The sound of enthusiastic tapping fills the air as the pomp of the national anthem draws to a close. As fans take their seats, the starting five players from the Palo Alto Vikings and Tahoe Prep glide across the ice to their positions. The few remaining Vikings sit down on the bench, while the Tahoe Prep players cram into theirs.

The game against Tahoe Prep is tough — the Vikings are outnumbered and under-equipped, which makes it all the more thrilling for head coach Craig Janik when the team ultimately wins. As he congratulates the players and celebrates with their parents, he can’t help but contain his smile.

“Our guys had to play very smart and very efficient to be able to play a solid three periods,” Craig says.

With only 14 players on the roster, the team struggles to field enough players for the games, leading to fewer options for substitutions and longer playing time for those on the ice. Recruiting new players is also a challenge, since the team isn’t officially sanctioned by Paly. However, the hardest step — getting the team started — is already over.

The makings of a team

The idea of an ice hockey team in Palo Alto is pretty unusual, as the California climate does not freeze local bodies of water and there aren’t many ice rinks in the area. However, for founding student and junior Stanley “Stosh” Janik, this was not a deterrent.

“The team started as a mutual idea between my father and I,” Stosh says. “I’ve played hockey for almost half my life and was introduced to hockey by my father, who is an enthusiastic advocate for the sport.”

Since ice hockey is not part of the California Interscholastic Federation, the governing body for high school athletics, teams are rarely recognized as school-sanctioned varsity sports. As a result, the hockey team was not approved as a school sport by the Paly administration. So, the team joined the Sharks High School Hockey League.

Though the team is technically considered as a stand-alone entity, they still feel like full-fledged members of the Paly sports community.

“The players all consider themselves representing Palo Alto High School even though it’s not any kind of official thing,” Craig says. “But in their head that’s how they think about it.”

The next major hurdle they faced happened before the team was even created: they had to be able to field a team. Though they succeeded this season, a 14-player team is relatively small and it is unclear how they will fare next season. Seven team members are freshmen, three are seniors and the goalie is a homeschooled student provided by the league.

“We have a very, very skilled team, but we just have a small team,” Coach Craig says.

Senior Ethan Geller skates inside as senior Anthony Georgiadis carries the puck into the attacking zone.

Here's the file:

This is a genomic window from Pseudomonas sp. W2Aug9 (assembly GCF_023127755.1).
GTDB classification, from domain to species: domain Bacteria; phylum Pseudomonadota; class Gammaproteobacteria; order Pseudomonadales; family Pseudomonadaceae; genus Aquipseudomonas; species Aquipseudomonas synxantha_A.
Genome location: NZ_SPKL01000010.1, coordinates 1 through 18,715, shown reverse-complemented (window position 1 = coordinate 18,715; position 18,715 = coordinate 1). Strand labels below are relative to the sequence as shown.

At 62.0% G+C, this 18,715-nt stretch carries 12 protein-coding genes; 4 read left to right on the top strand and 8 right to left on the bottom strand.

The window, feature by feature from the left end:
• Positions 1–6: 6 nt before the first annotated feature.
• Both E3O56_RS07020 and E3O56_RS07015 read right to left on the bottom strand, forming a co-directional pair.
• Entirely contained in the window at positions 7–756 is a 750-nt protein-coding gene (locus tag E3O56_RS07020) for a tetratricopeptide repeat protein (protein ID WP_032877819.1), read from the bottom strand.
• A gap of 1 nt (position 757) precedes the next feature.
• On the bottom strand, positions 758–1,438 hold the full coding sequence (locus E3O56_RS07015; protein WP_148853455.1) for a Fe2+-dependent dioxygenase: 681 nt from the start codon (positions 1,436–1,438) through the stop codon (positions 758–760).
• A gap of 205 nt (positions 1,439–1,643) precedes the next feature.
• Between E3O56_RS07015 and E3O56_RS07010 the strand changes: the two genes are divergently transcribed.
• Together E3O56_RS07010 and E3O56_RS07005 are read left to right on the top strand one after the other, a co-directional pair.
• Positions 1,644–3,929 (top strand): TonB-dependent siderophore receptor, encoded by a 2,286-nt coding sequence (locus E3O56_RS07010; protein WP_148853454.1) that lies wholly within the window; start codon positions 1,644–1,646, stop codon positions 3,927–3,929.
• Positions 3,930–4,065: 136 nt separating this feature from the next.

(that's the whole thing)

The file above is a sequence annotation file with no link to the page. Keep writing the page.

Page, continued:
Taking the ice

The hockey team opened the season with an emphatic 9-2 victory against Pioneer High School in San Jose, followed by a tight loss to Willow Glen, a draw against Valley Christian and close losses to St. Francis and Los Gatos High School.

Spanning from October to March, the hockey season consists of 12 games. This season, the Vikings will play two games at the SAP center in San Jose, the arena used by the San Jose Sharks. The other 10 will take place at Solar4America Ice, an arena located near the SAP center.

“Playing at the SAP center is awesome, not just because of the quality of the stadium but also because we get to meet players for the [San Jose] Barracuda and watch the games afterward,” Stosh says. “It’s definitely a little intimidating to be in the professional-size rink, but I can usually shrug it off and play my best.”

The Vikings performed exceptionally well their first season as a team; but victories aside, their main goal has been to learn to play together as a team and on the ice.

“The season so far has been great,” Stosh says. “We’ve been holding our own in the league and winning fairly often … The games are fast, fun, clean and skilled.”

Sophomore Charlie Sullivan exits the ice after the Vikings’ 5-3 win against Tahoe Prep on Jan. 29.

Looking to the future

Despite its meteoric rise, the team’s future has yet to be determined, as only the National Hockey League can fully transform ice hockey into a varsity sport.

“These kids are incredibly dedicated to athletics, eating healthy, getting to practice, working out, getting their school work done and it’s a shame that it’s not treated as a varsity sport,” says Anthony Schweitzer, father of Benjamin Schweitzer, a freshman on the team.

Senior Anthony Georgiadis hadn’t played ice hockey since he moved from Chicago four years ago. When the team was created this year, he leapt at the opportunity to play again — varsity sport or not. It has been a successful season thus far, and Georgiadis has even higher hopes for the future.

“My assumption is that they’re [the team] going to get pretty good, especially by the time that all the freshmen are seniors,” Georgiadis says.

Craig is optimistic, especially about his short-term goal of making the play-offs and long-term goal of giving ice hockey players attending Paly the opportunity to play for their school. Schweitzer, too, wishes to see hockey become Paly-affiliated.

“High school hockey is a lot … more fun for the kids compared to club hockey, and school spirit is pretty important to them,” says Schweitzer. “So they get to play with a little more pride.”